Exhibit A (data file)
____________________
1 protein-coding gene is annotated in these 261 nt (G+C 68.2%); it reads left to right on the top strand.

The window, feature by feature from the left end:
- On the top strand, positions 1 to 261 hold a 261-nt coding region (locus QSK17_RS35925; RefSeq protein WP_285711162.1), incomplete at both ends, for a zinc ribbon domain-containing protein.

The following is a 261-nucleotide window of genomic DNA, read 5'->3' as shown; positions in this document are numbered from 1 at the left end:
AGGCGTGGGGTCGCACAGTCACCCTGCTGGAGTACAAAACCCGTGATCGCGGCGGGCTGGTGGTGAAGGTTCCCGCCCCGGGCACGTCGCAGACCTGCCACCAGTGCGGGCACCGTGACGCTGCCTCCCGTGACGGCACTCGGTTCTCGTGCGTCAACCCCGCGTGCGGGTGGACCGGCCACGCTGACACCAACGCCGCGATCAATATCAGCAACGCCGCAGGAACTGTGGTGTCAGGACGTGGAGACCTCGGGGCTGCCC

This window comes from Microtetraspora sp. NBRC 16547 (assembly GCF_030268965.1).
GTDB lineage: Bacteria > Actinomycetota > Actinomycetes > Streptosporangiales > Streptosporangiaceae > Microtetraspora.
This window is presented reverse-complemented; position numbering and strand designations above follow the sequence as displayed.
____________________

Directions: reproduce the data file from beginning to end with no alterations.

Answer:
1 protein-coding gene is annotated in these 261 nt (G+C 68.2%); it reads left to right on the top strand.

The window, feature by feature from the left end:
- On the top strand, positions 1 to 261 hold a 261-nt coding region (locus QSK17_RS35925; RefSeq protein WP_285711162.1), incomplete at both ends, for a zinc ribbon domain-containing protein.

The following is a 261-nucleotide window of genomic DNA, read 5'->3' as shown; positions in this document are numbered from 1 at the left end:
AGGCGTGGGGTCGCACAGTCACCCTGCTGGAGTACAAAACCCGTGATCGCGGCGGGCTGGTGGTGAAGGTTCCCGCCCCGGGCACGTCGCAGACCTGCCACCAGTGCGGGCACCGTGACGCTGCCTCCCGTGACGGCACTCGGTTCTCGTGCGTCAACCCCGCGTGCGGGTGGACCGGCCACGCTGACACCAACGCCGCGATCAATATCAGCAACGCCGCAGGAACTGTGGTGTCAGGACGTGGAGACCTCGGGGCTGCCC

This window comes from Microtetraspora sp. NBRC 16547 (assembly GCF_030268965.1).
GTDB lineage: Bacteria > Actinomycetota > Actinomycetes > Streptosporangiales > Streptosporangiaceae > Microtetraspora.
This window is presented reverse-complemented; position numbering and strand designations above follow the sequence as displayed.